Asthma in Inner-City Children at 5-11 Years of Age and Prenatal Exposure to Phthalates: The Columbia Center for Children’s Environmental Health Cohort

Background: Studies suggest that phthalate exposures may adversely affect child respiratory health.

Objectives: Evaluate associations between asthma diagnosed between child ages 5-11 years and prenatal exposures to butylbenzyl phthalate (BBzP), di-n-butyl phthalate (DnBP), di-2ethylhexyl phthalate (DEHP) and diethyl phthalate (DEP). Methods: Phthalate metabolites were measured in spot urine collected from n=300 pregnant inner-city women. Children were examined by an allergist or pulmonologist based on the first parental report of wheeze, other respiratory symptoms, and/or use of asthma rescue/controller medication in the last 12 months on repeat follow-up questionnaires. Standardized diagnostic criteria were used to classify these children as either having or not having current asthma at the time of the physician examination. Children without any report of wheeze or the other asthma-like symptoms were classified as non-asthmatics at the time of the last negative questionnaire. Modified poisson regression analyses were used to estimate relative risks (RR) controlling for specific gravity and potential confounders.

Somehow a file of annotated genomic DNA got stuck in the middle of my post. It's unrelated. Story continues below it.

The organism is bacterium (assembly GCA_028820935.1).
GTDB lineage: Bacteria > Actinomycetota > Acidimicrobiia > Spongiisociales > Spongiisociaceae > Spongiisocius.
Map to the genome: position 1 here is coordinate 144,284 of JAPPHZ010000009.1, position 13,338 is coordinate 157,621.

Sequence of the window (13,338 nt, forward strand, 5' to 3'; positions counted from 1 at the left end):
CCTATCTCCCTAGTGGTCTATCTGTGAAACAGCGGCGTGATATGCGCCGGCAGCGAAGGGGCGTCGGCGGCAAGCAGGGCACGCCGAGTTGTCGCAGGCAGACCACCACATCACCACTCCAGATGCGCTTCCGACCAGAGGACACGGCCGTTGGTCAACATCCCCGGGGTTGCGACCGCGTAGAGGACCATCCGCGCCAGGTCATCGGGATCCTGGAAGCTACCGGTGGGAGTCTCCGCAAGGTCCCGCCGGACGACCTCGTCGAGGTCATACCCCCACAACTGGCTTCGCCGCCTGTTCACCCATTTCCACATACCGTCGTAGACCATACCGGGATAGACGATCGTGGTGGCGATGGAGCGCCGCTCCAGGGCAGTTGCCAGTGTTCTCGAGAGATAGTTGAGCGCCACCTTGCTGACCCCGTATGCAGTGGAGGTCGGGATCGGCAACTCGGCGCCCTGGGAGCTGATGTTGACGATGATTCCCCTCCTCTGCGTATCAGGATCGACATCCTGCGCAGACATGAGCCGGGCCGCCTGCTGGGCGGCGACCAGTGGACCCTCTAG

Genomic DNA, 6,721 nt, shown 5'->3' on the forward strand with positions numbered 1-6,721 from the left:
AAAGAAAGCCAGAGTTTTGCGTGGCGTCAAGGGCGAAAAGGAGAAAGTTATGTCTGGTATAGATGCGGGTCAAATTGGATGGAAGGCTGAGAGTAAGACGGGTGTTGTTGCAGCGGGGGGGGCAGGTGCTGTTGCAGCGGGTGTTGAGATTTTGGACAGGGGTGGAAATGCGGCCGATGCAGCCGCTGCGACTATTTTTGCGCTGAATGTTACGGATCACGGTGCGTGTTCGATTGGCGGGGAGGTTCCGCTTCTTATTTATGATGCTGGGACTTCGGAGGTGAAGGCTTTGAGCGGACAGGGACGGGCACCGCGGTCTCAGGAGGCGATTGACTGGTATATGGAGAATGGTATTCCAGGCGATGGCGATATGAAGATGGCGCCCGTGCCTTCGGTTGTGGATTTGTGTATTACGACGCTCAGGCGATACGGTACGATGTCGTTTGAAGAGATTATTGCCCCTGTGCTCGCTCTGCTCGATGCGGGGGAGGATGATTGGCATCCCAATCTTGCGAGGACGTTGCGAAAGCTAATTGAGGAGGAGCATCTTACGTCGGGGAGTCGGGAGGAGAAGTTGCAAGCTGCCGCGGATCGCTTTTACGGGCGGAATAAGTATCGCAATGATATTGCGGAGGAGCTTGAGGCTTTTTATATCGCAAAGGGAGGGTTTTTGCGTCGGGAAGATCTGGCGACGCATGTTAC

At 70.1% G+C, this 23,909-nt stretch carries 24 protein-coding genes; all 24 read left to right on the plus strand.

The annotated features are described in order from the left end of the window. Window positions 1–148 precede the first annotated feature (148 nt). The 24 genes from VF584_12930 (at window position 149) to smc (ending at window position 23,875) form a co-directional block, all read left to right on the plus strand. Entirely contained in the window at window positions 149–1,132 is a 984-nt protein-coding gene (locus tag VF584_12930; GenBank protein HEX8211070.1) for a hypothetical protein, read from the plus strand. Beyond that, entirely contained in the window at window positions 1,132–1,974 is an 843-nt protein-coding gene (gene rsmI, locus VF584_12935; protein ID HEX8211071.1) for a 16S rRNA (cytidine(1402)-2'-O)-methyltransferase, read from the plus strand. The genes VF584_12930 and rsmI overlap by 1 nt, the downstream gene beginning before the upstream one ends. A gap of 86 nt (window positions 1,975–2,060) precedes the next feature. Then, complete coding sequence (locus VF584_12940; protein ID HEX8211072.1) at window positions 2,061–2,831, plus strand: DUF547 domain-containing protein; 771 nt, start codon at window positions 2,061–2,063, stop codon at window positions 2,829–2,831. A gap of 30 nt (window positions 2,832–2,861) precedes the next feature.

Results: 154/300 (51%) children were examined by a physician because of reports of wheeze, other asthma-like symptoms and/or medication use; n=94 were diagnosed with current asthma and n=60 without current asthma. The remaining n=146 children were classified as non-asthmatic. Compared to non-asthmatics, prenatal metabolites of BBzP and DnBP were associated with a history the asthma-like symptoms (p<0.05) and with the diagnosis of current asthma: RR 1.17 (95% CI: 1.01, 1.35) and RR 1.25 (95% C I 1.04, 1.51) per natural log-unit increase, respectively. Risk of current asthma was > 70% higher among children with maternal prenatal BBzP and DnBP metabolite concentrations in the 3rd versus 1st tertile.

Conclusion: Prenatal exposure to BBzP and DnBP may increase the risk of asthma among inner-city children. However, as this is the first such finding, results require replication.

Show Buttons
Hide Buttons